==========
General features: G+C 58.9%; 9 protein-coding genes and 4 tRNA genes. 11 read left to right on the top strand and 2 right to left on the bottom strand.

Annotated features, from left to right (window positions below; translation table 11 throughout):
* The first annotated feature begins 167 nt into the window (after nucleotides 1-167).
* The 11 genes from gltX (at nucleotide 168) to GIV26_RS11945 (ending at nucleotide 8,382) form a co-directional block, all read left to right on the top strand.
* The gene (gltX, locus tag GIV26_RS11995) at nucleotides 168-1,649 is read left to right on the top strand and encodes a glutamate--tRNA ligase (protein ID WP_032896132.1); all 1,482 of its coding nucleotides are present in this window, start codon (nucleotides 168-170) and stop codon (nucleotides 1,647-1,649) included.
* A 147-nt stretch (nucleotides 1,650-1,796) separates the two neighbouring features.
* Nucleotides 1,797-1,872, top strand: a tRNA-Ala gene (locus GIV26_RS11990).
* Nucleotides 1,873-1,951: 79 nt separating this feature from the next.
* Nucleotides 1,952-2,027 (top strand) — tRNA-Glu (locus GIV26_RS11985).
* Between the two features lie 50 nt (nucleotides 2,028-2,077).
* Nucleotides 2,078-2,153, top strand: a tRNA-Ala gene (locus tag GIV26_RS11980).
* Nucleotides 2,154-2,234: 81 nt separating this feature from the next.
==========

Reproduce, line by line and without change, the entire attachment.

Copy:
General features: G+C 58.9%; 9 protein-coding genes and 4 tRNA genes. 11 read left to right on the top strand and 2 right to left on the bottom strand.

Annotated features, from left to right (window positions below; translation table 11 throughout):
* The first annotated feature begins 167 nt into the window (after nucleotides 1-167).
* The 11 genes from gltX (at nucleotide 168) to GIV26_RS11945 (ending at nucleotide 8,382) form a co-directional block, all read left to right on the top strand.
* The gene (gltX, locus tag GIV26_RS11995) at nucleotides 168-1,649 is read left to right on the top strand and encodes a glutamate--tRNA ligase (protein ID WP_032896132.1); all 1,482 of its coding nucleotides are present in this window, start codon (nucleotides 168-170) and stop codon (nucleotides 1,647-1,649) included.
* A 147-nt stretch (nucleotides 1,650-1,796) separates the two neighbouring features.
* Nucleotides 1,797-1,872, top strand: a tRNA-Ala gene (locus GIV26_RS11990).
* Nucleotides 1,873-1,951: 79 nt separating this feature from the next.
* Nucleotides 1,952-2,027 (top strand) — tRNA-Glu (locus GIV26_RS11985).
* Between the two features lie 50 nt (nucleotides 2,028-2,077).
* Nucleotides 2,078-2,153, top strand: a tRNA-Ala gene (locus tag GIV26_RS11980).
* Nucleotides 2,154-2,234: 81 nt separating this feature from the next.